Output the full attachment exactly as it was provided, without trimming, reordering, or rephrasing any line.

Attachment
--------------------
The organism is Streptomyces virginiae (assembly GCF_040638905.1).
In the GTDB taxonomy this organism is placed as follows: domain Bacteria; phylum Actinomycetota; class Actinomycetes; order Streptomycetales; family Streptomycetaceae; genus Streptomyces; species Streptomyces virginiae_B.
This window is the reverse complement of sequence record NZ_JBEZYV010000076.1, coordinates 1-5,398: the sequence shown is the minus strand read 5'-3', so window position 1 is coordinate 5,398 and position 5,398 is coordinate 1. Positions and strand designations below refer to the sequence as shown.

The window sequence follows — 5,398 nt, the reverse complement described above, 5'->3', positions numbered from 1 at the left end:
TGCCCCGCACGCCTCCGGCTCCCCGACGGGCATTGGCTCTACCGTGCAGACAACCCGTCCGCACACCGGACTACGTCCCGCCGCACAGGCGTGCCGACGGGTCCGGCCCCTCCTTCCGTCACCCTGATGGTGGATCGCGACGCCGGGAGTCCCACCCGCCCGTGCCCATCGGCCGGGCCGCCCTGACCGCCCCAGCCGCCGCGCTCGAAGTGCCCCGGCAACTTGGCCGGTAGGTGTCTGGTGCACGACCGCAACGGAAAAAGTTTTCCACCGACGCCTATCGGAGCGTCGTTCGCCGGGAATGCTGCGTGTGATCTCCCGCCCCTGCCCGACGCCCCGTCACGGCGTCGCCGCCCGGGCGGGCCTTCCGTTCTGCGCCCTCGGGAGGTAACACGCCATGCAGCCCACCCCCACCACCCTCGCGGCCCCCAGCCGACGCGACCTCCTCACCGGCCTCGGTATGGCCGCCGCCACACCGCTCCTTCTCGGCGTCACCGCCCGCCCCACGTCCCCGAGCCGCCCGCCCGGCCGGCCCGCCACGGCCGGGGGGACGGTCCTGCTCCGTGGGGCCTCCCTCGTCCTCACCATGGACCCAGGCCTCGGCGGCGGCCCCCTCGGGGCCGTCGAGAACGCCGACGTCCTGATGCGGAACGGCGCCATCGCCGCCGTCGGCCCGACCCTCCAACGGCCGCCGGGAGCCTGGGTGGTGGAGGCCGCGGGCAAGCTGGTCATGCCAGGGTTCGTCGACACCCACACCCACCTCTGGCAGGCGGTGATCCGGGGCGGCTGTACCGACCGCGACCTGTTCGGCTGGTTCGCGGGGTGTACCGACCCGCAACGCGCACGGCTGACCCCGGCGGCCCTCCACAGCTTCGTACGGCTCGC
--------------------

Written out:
The organism is Streptomyces virginiae (assembly GCF_040638905.1).
In the GTDB taxonomy this organism is placed as follows: domain Bacteria; phylum Actinomycetota; class Actinomycetes; order Streptomycetales; family Streptomycetaceae; genus Streptomyces; species Streptomyces virginiae_B.
This window is the reverse complement of sequence record NZ_JBEZYV010000076.1, coordinates 1-5,398: the sequence shown is the minus strand read 5'-3', so window position 1 is coordinate 5,398 and position 5,398 is coordinate 1. Positions and strand designations below refer to the sequence as shown.

The window sequence follows — 5,398 nt, the reverse complement described above, 5'->3', positions numbered from 1 at the left end:
TGCCCCGCACGCCTCCGGCTCCCCGACGGGCATTGGCTCTACCGTGCAGACAACCCGTCCGCACACCGGACTACGTCCCGCCGCACAGGCGTGCCGACGGGTCCGGCCCCTCCTTCCGTCACCCTGATGGTGGATCGCGACGCCGGGAGTCCCACCCGCCCGTGCCCATCGGCCGGGCCGCCCTGACCGCCCCAGCCGCCGCGCTCGAAGTGCCCCGGCAACTTGGCCGGTAGGTGTCTGGTGCACGACCGCAACGGAAAAAGTTTTCCACCGACGCCTATCGGAGCGTCGTTCGCCGGGAATGCTGCGTGTGATCTCCCGCCCCTGCCCGACGCCCCGTCACGGCGTCGCCGCCCGGGCGGGCCTTCCGTTCTGCGCCCTCGGGAGGTAACACGCCATGCAGCCCACCCCCACCACCCTCGCGGCCCCCAGCCGACGCGACCTCCTCACCGGCCTCGGTATGGCCGCCGCCACACCGCTCCTTCTCGGCGTCACCGCCCGCCCCACGTCCCCGAGCCGCCCGCCCGGCCGGCCCGCCACGGCCGGGGGGACGGTCCTGCTCCGTGGGGCCTCCCTCGTCCTCACCATGGACCCAGGCCTCGGCGGCGGCCCCCTCGGGGCCGTCGAGAACGCCGACGTCCTGATGCGGAACGGCGCCATCGCCGCCGTCGGCCCGACCCTCCAACGGCCGCCGGGAGCCTGGGTGGTGGAGGCCGCGGGCAAGCTGGTCATGCCAGGGTTCGTCGACACCCACACCCACCTCTGGCAGGCGGTGATCCGGGGCGGCTGTACCGACCGCGACCTGTTCGGCTGGTTCGCGGGGTGTACCGACCCGCAACGCGCACGGCTGACCCCGGCGGCCCTCCACAGCTTCGTACGGCTCGC